Incidents involving unruly airline passengers have been rising in recent years. In 2017, airlines reported one altercation for every 1,053 flights, up 35 percent from the previous year, according to the International Air Transport Association.
Drugs and alcohol play a leading role in many of these incidents. The association says 27 percent of the cases involved alcohol consumption or some other kind of intoxication. An additional 24 percent were related to noncompliance with smoking regulations.
“Drink-fueled air rage is becoming more commonplace,” says Robert Quigley, a senior vice president for International SOS and MedAire, which provide travel-security services. “Multiple agencies that oversee in-flight regulations are now collaborating with the commercial airlines to review present practices of the selling and the consumption of alcohol in both airport bars as well as in-flight.”
It looks like a simple problem: Too many airline passengers are getting drunk. But the solution is not so simple. Some passengers say the obvious answer is for airlines to limit sales of alcoholic beverages. But airlines are leaning toward a regulatory fix, perhaps because they’re reluctant to lose the revenue from selling alcohol to passengers.
If you’re on a plane with someone who’s had one too many, you can still protect yourself. But you’ll have to be proactive. (More on that later.)
Airline crews are trained to handle intoxicated passengers. They also have strict policies to prevent inebriated passengers from boarding – but they don’t always work.
The airline industry believes that more regulations would help. The transport association, which represents the worldwide airline industry, has lobbied for stronger international treaties to deter unruly behavior. It says gaps in the international conventions governing such offenses allow many unruly passengers to escape punishment. It wants, at a minimum, for authorities to clarify what constitutes unruly behavior and to reinforce the right of airlines to seek recovery of the significant costs of dealing with unruly passengers.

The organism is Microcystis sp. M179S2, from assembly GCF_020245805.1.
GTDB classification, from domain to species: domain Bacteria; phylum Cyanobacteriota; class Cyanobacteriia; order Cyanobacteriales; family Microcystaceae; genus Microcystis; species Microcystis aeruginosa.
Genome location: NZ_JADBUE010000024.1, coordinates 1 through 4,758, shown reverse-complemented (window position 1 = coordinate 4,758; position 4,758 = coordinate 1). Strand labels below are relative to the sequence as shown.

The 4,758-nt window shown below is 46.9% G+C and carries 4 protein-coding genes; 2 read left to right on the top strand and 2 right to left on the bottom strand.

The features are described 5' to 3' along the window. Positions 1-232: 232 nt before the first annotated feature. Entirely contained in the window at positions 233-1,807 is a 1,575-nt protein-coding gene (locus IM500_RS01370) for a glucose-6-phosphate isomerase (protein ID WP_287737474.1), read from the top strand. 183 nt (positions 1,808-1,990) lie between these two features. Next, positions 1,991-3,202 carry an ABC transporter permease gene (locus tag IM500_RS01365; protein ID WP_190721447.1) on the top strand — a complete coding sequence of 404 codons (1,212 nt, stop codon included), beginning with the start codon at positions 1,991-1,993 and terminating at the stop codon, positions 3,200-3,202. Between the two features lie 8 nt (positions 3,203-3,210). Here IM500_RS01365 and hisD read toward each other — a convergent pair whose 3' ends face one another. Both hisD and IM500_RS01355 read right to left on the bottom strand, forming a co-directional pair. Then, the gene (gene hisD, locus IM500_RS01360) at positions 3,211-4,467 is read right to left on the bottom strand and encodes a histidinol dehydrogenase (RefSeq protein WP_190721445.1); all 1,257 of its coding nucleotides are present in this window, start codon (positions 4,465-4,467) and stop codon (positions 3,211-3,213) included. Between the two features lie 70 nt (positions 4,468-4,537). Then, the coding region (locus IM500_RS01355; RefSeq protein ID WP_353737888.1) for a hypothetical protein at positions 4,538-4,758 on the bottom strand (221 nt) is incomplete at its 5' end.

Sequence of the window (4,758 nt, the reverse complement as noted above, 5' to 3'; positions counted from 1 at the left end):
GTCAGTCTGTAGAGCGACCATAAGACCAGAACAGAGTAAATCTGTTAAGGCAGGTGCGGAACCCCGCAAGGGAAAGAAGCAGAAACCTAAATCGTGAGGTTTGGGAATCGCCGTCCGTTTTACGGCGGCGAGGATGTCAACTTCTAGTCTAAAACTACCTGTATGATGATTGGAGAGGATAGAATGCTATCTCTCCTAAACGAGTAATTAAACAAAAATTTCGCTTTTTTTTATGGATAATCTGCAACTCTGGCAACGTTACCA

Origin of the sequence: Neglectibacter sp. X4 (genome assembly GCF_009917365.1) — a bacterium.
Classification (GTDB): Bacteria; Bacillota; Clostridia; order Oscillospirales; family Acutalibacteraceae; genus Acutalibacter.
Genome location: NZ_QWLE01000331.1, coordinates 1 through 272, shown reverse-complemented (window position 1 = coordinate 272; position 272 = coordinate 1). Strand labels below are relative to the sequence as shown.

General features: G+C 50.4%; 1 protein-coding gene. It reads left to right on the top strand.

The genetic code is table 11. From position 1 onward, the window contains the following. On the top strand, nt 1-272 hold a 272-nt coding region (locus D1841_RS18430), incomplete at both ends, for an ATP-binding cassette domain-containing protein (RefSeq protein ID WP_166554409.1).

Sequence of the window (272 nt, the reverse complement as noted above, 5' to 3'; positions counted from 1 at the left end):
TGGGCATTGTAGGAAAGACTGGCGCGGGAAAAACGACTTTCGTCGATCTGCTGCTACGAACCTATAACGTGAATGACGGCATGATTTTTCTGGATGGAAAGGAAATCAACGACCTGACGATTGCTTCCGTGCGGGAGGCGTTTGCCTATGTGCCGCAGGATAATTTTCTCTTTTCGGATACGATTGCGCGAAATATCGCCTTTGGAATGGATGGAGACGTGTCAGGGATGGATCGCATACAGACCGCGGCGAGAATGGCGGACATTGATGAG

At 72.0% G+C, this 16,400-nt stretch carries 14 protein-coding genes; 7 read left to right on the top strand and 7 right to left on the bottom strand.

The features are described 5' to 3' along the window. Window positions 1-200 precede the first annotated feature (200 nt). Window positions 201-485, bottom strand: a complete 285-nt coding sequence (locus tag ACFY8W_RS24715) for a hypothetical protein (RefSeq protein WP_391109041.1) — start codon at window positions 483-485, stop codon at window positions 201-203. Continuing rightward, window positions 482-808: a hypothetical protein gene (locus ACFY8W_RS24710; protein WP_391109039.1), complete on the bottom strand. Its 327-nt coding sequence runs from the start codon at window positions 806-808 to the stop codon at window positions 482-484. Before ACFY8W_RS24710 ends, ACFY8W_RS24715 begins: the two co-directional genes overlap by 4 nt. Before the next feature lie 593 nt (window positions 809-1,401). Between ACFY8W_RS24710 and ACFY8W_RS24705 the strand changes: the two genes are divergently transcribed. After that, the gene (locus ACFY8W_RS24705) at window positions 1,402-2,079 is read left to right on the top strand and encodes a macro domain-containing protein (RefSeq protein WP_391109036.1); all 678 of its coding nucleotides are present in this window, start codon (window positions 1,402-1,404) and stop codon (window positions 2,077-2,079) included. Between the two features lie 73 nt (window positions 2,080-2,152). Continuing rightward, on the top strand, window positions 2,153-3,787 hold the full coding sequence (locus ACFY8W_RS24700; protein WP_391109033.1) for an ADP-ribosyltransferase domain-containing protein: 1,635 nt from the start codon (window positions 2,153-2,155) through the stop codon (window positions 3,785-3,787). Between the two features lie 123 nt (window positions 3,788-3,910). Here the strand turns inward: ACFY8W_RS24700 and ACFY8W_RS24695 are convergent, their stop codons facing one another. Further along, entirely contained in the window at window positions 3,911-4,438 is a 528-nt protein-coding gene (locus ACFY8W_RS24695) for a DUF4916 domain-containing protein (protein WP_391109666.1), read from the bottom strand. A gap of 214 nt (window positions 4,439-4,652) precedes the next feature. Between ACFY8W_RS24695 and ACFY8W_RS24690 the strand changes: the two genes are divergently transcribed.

“We need more countries to ratify a new treaty that closes loopholes that enable unruly passengers to elude any legal consequences on international flights,” says Tim Colehan, an assistant director for the association.
Experts believe that a few practical steps would also reduce the number of unruly passengers in the air. MedAire’s Quigley says airlines need to develop an industry-widepolicy that limits the number of drinks per passenger and to enforce this policy consistently. Gate-screening processes should also be tightened, he says, and should involve airport-security personnel, not just airline employees.
“Flight attendants are not trained or expected to act as law enforcement agents,” Quigley says.
One obvious solution is to stop serving alcohol on board, an idea regularly floated by passengers who have grown tired of the seemingly endless parade of such incidents. But liquor, beer and wine account for more than half of all in-flight sales, so it’s unlikely that the airline industry will go there.
As usual, the fix is up to passengers. For your safety and that of your fellow passengers, avoid alcoholic beverages or recreational drugs before and during a flight. If you’re seated next to someone who is drunk or high, don’t wait for the cabin doors to close. Report the passenger immediately, but discreetly, to a flight attendant. Someone who smells like a distillery shouldn’t be allowed to board. If the flight crew doesn’t do anything, and there’s no empty seat to move to, ask to take the next flight, time permitting.
Just remember that until we find a workable solution, you don’t have to become another anecdote in an air-rage article.
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